Figure 1: DRIFT spectra showing the effect of heating (to ) and UV irradiation on P25 TiO2 powder in vacuoin presence of hole scavenger contaminants.

Alcohols are known to chemisorb to TiO2 surfaces, [68] thus the expected surface species in the case of methanol vapor would be Ti–OCH3. This adsorbed species provides a viable hole trap, by either direction hole transfer or through a chemical reaction to form formate: In either case, free electrons are present in the conduction band, leading to the aforementioned rise in baseline and a change in the color of the powder from white to blue as a result of Ti(III) atoms.

In the reaction described by (2), the injection of an electron into the lattice would create a current-doubling effect, which is well known for the case of organic photo-oxidation by TiO2 [912]. Thus, some of the free electrons observed after photolysis may be a result of such an effect. The electron-generating reaction would have to proceed under anoxic conditions, and would likely be initiated by the loss of a proton. Figure 2 shows the effect of sequential heat treatment (523 K) and UV treatment in vacuoon a TiO2 surface which had been exposed to methanol vapor. The heat treatment effectively removed all the water and some of the methanol, but the UV treatment led to an additional decrease in C–H intensity, as seen in the difference spectrum. Thus, there is a photochemical methanol loss pathway, even in vacuo, which supports the mechanism postulated in (2).

Figure 2: DRIFT spectra of TiO2 powder heated and irradiated in vacuo after absorbing methanol vapor, and the difference spectrum showing the effect of irradiation on the surface which had already undergone heat treatment.

When the system was under a constant 1.0 atm N2 and the fresh TiO2 sample was not exposed to a vacuum, the baseline did not increase upon irradiation. This was most likely due to the inability of methanol molecules to desorb or detach from the walls and diffuse to the powder surface. The background methanol persisted in the system on the order of weeks and months, unless vigorous cleaning methods (frequent purging of the gas manifold with N2 or O2) were taken. Given the well-known affinity for TiO2 to sorb hydrocarbons, [2] it is not unlikely that a small amount of impurity in the system could transfer from the walls to the TiO2 powder, especially given that the amount of manifold surface area is several thousand times larger than the surface area of the powder in the sample compartment. Indeed, work with other organic samples such as methoxychlor and lindane led to a several-month contamination of the experimental setup, as new TiO2 samples would continually turn orange from picking up these long-lived residual pesticide molecules. The problem of reproducing clean TiO2 systems is not unique, as seen by the debate over the cause of UV-induced hydrophilicity on TiO2 crystal surfaces, which has only recently been shown to be a result of the removal of surface hydrocarbon contaminants [13].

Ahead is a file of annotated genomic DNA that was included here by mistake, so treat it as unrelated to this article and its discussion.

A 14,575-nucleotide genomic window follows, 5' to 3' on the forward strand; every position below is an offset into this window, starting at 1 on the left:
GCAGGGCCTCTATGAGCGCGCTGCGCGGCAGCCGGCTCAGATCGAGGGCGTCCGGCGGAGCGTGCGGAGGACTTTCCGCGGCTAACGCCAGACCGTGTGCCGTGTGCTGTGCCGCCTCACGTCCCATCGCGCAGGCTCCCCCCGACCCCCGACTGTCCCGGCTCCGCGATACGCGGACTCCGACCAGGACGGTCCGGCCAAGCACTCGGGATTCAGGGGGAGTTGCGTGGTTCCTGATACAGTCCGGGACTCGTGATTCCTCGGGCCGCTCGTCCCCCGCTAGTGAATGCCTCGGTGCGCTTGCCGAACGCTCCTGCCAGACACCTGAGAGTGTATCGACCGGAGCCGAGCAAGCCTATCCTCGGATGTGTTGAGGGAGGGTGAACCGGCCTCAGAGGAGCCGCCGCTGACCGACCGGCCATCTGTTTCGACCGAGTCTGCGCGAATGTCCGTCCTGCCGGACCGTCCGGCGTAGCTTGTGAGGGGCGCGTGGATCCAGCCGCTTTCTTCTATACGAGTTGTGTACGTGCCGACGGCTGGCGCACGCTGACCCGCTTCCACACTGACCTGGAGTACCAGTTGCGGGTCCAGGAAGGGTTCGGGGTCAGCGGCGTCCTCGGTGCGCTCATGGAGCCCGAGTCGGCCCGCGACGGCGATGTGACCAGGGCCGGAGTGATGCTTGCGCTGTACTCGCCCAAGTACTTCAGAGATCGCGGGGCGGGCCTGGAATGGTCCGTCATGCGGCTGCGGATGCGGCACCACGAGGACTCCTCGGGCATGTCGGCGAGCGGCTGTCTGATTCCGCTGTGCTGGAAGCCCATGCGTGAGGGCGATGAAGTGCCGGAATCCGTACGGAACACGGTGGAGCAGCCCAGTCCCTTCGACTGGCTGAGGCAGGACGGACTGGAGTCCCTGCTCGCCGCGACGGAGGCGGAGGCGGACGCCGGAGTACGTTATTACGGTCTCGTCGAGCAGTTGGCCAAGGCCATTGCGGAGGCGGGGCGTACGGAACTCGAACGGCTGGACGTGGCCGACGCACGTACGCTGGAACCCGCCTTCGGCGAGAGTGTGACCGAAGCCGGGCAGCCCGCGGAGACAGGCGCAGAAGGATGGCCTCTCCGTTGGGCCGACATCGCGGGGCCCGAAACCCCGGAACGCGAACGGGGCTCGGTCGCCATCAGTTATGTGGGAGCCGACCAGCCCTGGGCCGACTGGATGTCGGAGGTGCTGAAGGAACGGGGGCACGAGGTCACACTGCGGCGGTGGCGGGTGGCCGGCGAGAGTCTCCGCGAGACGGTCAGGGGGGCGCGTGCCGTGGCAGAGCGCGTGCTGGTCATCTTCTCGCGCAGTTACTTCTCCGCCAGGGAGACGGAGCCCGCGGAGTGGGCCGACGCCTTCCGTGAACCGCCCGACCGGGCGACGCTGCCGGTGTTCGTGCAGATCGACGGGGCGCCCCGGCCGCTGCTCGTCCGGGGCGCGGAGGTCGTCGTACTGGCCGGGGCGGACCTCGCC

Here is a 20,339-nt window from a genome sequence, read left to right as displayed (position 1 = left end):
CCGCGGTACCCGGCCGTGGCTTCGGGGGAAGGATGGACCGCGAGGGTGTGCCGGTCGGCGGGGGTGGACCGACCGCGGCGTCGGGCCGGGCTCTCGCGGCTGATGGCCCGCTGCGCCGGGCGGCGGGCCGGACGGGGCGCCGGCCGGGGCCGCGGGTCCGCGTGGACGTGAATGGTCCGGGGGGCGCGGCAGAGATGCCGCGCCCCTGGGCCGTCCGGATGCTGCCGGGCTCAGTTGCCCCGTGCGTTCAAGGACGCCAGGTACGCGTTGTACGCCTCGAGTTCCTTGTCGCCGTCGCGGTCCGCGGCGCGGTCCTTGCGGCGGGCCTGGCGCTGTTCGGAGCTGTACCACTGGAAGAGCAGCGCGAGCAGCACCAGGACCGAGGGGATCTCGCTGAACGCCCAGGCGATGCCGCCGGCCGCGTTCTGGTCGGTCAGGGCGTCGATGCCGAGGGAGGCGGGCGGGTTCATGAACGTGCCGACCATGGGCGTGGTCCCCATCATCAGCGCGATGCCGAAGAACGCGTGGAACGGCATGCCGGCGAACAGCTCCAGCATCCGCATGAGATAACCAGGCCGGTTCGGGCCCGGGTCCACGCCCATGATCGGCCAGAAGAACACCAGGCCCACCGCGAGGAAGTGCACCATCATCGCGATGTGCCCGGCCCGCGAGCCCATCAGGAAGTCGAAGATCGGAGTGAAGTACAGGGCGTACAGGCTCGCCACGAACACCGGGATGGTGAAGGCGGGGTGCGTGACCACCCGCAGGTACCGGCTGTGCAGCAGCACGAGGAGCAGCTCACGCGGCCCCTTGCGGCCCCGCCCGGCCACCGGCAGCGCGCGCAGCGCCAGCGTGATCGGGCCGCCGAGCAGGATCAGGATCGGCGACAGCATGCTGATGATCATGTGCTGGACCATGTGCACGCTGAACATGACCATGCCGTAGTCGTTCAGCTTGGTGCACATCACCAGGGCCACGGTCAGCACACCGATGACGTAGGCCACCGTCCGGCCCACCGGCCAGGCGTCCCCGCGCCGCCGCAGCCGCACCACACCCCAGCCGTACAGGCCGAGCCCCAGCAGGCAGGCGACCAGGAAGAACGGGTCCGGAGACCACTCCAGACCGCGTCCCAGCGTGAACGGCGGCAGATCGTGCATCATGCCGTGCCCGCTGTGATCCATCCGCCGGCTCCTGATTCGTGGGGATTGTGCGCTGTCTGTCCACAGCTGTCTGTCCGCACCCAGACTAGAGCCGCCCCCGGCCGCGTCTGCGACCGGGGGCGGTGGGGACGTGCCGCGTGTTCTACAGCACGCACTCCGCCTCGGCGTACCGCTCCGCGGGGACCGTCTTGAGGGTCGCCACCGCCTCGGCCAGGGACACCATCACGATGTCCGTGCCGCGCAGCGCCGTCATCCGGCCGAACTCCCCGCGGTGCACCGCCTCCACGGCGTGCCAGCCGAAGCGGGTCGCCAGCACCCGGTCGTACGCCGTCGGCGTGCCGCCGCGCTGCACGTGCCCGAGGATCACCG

Given this new information, some of the previous conclusions need to be refined, especially in regards to postirradiation baseline relaxation. As reported earlier, both thermal treatment at 423 K as well as exposure to O2 at 300 K led to a rapid relaxation of the baseline, as opposed to slow relaxation if the system was left alone [3]. These experiments were repeated, and in the case of relaxation by O2, the resulting peak at 3714 cm−1 is much larger, as seen in Figure 3. This can be explained as follows. The slow relaxation is a result of charge recombination, and has been studied previously [5]. The rapid relaxation from exposure to oxygen is due to electron scavenging by oxygen, as it is a well-known electron acceptor:

Figure 3: DRIFT spectra of TiO2 powder irradiated in the presence of methanol vapor, followed by either thermal or O2 treatment.

The relaxation from thermal treatment is due to injection of trapped holes back into TiO2 upon methanol desorption, which begins to occur at 400 K under vacuum conditions [6]. Not all methanol will be removed by this pathway though, as even at 475 K, the TiO2 surfaces can contain alkoxides [7]: The injected holes can then recombine with bulk electrons, that is, annihilation, but they can also combine with the trapped electrons in the form of Ti(III)–OH groups: Thus, since the O2 treatment does not remove the surface methanol, there are both less holes injected into the lattice and more hole traps, leading to an increased intensity of the Ti(III)–OH peak at 3714 cm−1.

It was observed that the Ti(III)–OH groups could be removed by illumination under O2, but only after being partially rehydrated under H2O vapor [3]. This result is consistent with loss of chemisorbed methanol (and thus hole injection) upon rehydration as reported elsewhere [14]. Thus, the previous explanation for this observed behavior, which stated that defects were stabilized by surface reconstruction involving OH groups, needs to include the possibility of the methanol loss pathway. Likewise, the role of lattice O-vacancies in the mechanism of hole-trapping, while not completely disproved, cannot account for all the experimental results.

3.2. Decane Adsorption and Degradation on Surfaces